USCIS has announced that, beginning August 29, 2016, more persons will be eligible to seek an I-601A provisional waiver of unlawful presence.  Eligibility for the I-601A waiver will be extended to spouses and children of lawful permanent residents.  Eligibility will also extend to the spouses and children who accompany or follow to join the principal immigrants.

The full details of this expansion are available here.

Before this expansion, only spouses and children of U.S. citizens were eligible to apply for the I-601A provisional waiver of unlawful presence.  Beginning August 29, 2016, spouses and children of lawful permanent residents, or “green-card” holders, will also be eligible to apply for the I-601A waiver.

The I-601A provisional waiver provides a significant advantage over the regular I-601 waiver.  The main advantage is that the applicant may apply for the I-601A provisional waiver before leaving the United States to attend the interview for an immigrant visa at a U.S. Consulate or Embassy.  As a result, the amount of time that the applicant spends outside the United States is greatly reduced, from a matter of months or years in some cases, to a matter of weeks in the majority of cases.

Please remember that this expansion of the I-601A provisional waiver of unlawful presence will not take place until August 29, 2016.

Applications for waivers are complex.  I strongly suggest that you work closely with an experienced immigration attorney to handle your waiver application.  I have years of experience handling many waiver applications with success.  Please give me a call at the office at (734) 369-3131 or email me at for more information.

A few thoughts about affirmative asylum, Part 2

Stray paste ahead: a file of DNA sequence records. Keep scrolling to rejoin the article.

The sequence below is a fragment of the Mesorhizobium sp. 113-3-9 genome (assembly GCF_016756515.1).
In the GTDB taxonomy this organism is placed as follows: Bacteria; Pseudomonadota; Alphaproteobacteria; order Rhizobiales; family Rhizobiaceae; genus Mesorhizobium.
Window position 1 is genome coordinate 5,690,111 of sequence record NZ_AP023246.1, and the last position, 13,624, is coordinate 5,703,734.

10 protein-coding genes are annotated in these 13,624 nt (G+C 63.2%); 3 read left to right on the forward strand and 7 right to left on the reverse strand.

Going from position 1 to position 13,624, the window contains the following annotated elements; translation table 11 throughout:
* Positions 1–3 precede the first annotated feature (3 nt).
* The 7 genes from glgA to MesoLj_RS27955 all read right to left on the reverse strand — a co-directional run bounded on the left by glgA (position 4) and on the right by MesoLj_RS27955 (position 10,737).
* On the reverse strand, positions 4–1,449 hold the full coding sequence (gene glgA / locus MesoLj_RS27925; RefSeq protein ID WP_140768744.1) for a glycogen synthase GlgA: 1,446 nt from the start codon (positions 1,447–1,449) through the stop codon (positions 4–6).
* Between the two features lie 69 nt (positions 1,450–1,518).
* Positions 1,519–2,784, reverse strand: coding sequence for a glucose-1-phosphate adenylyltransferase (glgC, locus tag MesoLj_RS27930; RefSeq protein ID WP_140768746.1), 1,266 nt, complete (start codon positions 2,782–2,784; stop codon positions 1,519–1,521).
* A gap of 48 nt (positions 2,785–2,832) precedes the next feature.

This is the second posting about the “affirmative asylum” process.

Please click here to read Part 1.

As with all applications for asylum, the task for the applicant is to show that he or she has a well-founded fear of being persecuted in his or her country of origin by the government or by individuals or groups that the government cannot or will not control.  In addition, the applicant must show that the persecution (or fear of persecution) is because of at least one of the following five reasons:  the applicant’s (1) race, (2) religion, (3) nationality, (4) political opinion, or (5) membership in a particular social group.

Another important requirement is that the applicant submit the asylum application within one year of the applicant’s most recent entry to the United States.  If the applicant submits the application more than one year after the most recent entry, then the applicant will need to show that there were either exceptional circumstances or changed circumstances that led to the delay in filing.

Back to the five reasons for persecution, let’s discuss “membership in a particular social group” (referred to as “PSG”).  This doesn’t mean that an applicant needed to be a member of an official club, or society, or organization.  It means that the applicant may state that he or she is persecuted because of some particular characteristics that he or she has.  For example, a woman who is fleeing domestic violence in her home, and who is from a country in which women have no real protections from the government against domestic violence, might be in a PSG of “women from Country X who are viewed as property due to their role in a domestic relationship.”

After the very long wait for an interview at at USCIS Asylum Office, and then at some point after the interview, USCIS will issue a decision on the application.  If USCIS approves the application, then the applicant is an “asylee,” and one year after the USCIS decision, the asylee may apply for permanent resident (green card) status.